From slight-of-hand magic tricks to technologically advanced miracles, attendees of the 2017 annual Mechanical Service Contractors of America (MSCA) Connect conference were introduced to this year’s theme of “The Possible” on a number of different levels.

The four-day event consisted of keynote presentations, educational workshops, peer group forums, and numerous other activities ranging from packaging more than 60,000 meals for Convoy of Hope to rockin’ out at Party Possible.  


“The opening was the bomb,” said Dalton Wright, W.W. Gay Mechanical Contractors Inc., Jacksonville, Florida. “It was absolutely remarkable.”

Vinh Giang, entrepreneur, keynote speaker, and magician, used personal stories, human psychology, and the art of illusion to kick off the conference, proving to audience members they can turn the impossible into the possible.

“Magic is just a problem you can’t solve,” he said.

To prove his point, Giang called an unsuspecting “volunteer” on stage to play a game of “Where did the tissue go?” Giang crumpled up a tissue in front of her and asked, “Which hand is it in?” She couldn’t solve the problem even though everyone else in the room could. From her perspective, she simply couldn’t see that he was throwing the tissue behind her rather than placing it in his hand.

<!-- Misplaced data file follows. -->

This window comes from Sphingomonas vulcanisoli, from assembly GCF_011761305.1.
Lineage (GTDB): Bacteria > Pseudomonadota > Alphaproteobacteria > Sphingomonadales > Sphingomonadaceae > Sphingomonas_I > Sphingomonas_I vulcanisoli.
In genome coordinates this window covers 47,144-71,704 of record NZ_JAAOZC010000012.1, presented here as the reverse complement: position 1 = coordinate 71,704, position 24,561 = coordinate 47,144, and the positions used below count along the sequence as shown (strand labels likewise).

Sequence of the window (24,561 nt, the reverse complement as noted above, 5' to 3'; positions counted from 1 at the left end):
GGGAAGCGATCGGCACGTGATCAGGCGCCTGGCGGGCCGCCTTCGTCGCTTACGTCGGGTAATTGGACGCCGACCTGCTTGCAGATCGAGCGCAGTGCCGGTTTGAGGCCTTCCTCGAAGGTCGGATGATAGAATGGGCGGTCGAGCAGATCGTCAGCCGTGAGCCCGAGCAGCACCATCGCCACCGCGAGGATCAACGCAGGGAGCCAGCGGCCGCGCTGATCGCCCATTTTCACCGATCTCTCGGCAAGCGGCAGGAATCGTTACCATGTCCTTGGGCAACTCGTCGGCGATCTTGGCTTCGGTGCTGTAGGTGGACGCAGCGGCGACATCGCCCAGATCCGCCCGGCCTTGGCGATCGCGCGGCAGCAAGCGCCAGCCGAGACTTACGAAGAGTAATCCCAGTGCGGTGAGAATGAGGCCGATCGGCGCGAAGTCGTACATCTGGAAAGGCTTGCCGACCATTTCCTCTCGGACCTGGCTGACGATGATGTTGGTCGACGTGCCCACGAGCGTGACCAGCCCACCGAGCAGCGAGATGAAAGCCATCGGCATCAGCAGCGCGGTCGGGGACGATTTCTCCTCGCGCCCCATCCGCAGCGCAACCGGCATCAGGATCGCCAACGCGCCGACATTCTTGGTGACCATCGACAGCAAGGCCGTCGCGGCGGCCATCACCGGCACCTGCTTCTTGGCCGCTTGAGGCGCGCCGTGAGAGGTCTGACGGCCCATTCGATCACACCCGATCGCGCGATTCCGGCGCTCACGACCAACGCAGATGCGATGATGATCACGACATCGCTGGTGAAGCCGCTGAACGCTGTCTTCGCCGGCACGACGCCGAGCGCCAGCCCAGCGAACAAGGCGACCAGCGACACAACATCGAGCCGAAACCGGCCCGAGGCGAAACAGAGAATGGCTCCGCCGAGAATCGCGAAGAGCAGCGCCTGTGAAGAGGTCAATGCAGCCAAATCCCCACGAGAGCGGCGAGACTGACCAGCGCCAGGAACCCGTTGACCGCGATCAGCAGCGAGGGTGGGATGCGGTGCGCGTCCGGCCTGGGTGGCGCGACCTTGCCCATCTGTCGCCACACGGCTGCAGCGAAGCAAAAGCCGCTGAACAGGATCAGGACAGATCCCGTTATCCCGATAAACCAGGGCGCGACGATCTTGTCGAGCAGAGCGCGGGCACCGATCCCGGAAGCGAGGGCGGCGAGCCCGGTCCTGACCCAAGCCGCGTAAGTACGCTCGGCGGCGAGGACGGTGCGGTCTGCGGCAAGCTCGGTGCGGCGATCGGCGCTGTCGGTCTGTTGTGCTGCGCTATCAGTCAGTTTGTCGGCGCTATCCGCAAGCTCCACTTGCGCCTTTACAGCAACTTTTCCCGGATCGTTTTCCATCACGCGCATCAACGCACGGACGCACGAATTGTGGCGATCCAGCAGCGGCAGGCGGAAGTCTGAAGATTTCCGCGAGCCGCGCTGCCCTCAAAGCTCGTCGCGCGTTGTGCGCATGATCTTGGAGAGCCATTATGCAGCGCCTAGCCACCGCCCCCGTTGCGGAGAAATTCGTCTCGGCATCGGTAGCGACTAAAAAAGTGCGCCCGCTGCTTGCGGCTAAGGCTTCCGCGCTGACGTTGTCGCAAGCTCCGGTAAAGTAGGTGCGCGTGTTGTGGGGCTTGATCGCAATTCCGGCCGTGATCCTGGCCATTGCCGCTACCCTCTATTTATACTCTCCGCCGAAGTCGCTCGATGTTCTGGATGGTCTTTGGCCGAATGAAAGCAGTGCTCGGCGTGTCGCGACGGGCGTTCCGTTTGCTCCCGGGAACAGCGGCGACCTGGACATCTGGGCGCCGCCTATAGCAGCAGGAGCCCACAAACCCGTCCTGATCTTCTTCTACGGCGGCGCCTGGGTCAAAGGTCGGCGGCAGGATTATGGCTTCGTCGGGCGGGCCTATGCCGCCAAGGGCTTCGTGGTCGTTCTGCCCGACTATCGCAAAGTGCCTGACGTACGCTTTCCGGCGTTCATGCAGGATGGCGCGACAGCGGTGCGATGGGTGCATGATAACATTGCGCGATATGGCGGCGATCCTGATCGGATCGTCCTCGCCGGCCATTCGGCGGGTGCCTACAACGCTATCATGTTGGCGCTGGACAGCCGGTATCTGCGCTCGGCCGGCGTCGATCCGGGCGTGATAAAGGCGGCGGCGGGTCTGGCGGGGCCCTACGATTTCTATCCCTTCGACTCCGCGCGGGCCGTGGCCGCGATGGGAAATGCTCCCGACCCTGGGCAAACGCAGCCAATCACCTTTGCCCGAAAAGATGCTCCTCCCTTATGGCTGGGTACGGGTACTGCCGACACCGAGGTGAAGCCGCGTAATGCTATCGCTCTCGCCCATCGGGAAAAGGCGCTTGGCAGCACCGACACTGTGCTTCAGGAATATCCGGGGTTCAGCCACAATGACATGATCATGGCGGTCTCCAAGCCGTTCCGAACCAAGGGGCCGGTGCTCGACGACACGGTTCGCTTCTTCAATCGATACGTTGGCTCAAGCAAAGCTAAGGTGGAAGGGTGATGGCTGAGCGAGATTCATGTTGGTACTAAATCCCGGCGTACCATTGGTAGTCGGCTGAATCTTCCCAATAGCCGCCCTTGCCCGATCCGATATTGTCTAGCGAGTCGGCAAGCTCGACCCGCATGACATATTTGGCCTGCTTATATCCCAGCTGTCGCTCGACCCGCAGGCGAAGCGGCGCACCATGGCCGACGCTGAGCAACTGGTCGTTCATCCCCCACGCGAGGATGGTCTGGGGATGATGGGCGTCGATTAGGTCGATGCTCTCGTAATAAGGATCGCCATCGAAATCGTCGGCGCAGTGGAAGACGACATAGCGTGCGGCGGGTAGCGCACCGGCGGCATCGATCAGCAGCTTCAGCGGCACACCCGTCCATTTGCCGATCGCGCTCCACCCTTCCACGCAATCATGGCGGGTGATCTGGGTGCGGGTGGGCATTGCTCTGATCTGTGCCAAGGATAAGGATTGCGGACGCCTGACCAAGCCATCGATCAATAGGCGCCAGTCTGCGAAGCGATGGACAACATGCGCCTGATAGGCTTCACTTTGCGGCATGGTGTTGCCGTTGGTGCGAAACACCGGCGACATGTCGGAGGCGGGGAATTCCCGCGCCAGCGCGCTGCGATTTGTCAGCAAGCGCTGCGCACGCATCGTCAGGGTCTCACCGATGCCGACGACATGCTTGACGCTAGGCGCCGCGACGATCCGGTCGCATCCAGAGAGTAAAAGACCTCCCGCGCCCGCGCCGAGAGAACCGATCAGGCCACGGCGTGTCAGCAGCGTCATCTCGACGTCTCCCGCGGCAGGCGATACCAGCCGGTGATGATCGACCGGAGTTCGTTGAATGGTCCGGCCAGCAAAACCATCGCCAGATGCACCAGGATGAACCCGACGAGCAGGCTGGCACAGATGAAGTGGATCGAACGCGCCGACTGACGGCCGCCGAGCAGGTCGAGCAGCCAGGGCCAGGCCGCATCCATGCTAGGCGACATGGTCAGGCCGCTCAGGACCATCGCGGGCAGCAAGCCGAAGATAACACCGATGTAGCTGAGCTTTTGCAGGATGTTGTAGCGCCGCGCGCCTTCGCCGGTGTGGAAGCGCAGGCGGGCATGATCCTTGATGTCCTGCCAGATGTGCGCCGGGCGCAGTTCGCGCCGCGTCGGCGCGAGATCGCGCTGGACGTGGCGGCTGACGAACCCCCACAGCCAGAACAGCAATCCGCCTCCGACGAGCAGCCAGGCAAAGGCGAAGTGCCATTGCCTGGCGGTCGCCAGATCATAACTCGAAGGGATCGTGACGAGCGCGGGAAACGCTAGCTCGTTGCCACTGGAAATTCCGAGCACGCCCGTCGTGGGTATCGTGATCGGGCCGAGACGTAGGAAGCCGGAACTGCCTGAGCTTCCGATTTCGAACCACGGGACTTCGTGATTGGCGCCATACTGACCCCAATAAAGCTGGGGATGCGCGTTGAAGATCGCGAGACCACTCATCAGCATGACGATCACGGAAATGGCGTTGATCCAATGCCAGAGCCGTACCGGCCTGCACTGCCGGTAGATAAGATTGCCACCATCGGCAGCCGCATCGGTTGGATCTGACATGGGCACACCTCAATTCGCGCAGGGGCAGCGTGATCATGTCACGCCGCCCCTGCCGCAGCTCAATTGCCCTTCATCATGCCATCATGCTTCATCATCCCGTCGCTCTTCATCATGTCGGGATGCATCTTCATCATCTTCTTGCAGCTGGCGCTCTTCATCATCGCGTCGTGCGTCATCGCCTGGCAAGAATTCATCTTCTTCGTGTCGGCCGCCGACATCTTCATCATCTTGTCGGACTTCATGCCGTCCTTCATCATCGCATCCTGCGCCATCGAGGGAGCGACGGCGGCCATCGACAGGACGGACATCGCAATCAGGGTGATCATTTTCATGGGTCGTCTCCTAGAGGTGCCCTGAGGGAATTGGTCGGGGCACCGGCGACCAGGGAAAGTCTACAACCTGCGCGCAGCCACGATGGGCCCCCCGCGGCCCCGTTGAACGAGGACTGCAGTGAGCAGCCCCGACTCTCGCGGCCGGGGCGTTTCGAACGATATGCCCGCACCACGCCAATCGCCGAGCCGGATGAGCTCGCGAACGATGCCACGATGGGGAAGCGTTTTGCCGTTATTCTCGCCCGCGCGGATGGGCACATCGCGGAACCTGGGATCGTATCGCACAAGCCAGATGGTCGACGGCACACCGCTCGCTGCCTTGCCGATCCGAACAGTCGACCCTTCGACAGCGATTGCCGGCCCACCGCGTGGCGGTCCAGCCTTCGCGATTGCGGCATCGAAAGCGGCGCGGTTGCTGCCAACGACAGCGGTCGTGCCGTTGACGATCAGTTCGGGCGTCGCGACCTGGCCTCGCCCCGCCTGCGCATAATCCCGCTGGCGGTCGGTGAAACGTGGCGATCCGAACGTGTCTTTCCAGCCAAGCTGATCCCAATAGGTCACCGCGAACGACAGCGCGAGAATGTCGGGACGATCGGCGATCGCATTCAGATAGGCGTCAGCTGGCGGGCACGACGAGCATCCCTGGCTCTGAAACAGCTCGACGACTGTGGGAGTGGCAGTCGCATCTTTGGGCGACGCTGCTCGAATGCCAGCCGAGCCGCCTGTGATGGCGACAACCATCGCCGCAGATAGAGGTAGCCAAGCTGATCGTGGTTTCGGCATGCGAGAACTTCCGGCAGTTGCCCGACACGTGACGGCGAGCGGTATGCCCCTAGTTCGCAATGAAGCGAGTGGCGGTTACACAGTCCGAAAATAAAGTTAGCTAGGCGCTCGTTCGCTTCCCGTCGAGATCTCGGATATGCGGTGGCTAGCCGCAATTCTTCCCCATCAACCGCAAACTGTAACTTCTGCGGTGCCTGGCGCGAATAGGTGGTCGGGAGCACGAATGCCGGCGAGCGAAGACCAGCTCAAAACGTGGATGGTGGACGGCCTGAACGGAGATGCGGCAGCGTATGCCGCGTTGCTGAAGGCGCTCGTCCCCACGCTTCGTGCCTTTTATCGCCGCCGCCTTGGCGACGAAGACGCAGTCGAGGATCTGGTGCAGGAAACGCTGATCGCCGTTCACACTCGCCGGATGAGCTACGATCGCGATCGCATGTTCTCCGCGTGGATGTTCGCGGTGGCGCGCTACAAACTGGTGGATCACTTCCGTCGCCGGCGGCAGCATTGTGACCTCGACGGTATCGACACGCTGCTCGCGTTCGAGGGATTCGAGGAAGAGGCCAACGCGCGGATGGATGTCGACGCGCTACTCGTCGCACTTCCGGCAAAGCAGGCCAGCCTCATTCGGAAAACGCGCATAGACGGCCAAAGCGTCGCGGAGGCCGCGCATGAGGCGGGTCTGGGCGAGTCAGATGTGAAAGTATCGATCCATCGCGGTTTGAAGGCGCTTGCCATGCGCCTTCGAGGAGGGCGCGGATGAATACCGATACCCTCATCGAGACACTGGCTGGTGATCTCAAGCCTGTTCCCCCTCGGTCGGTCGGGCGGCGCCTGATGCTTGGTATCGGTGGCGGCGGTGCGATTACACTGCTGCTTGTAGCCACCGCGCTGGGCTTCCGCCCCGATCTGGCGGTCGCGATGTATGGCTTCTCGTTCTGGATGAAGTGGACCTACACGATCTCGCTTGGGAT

“What I’ve realized as an entrepreneur, a human being, and an individual is that every single time  there was a problem I could not solve, the reason I could not solve this problem was not because there was no solution but rather because I fell victim to silo mentality,” said Giang. “I started to believe that the only reality that existed was the one that I see.

“But, perspective is power,” he added. “And we are better together.”

Giang encouraged attendees to surround themselves with people who align with their beliefs and lifestyles, to be open to new perspectives, and to work strategically toward achieving their goals. He quoted Jim Rohn when he said, “You are the average of the top five people you spend the most time with.”

His message really hit home, according to Wright.

“I always heard birds of a feather flock together, but he really put it into perspective,” he said. “He had so much insight to offer; I had to write it down because I’m going to take it back home and use it.”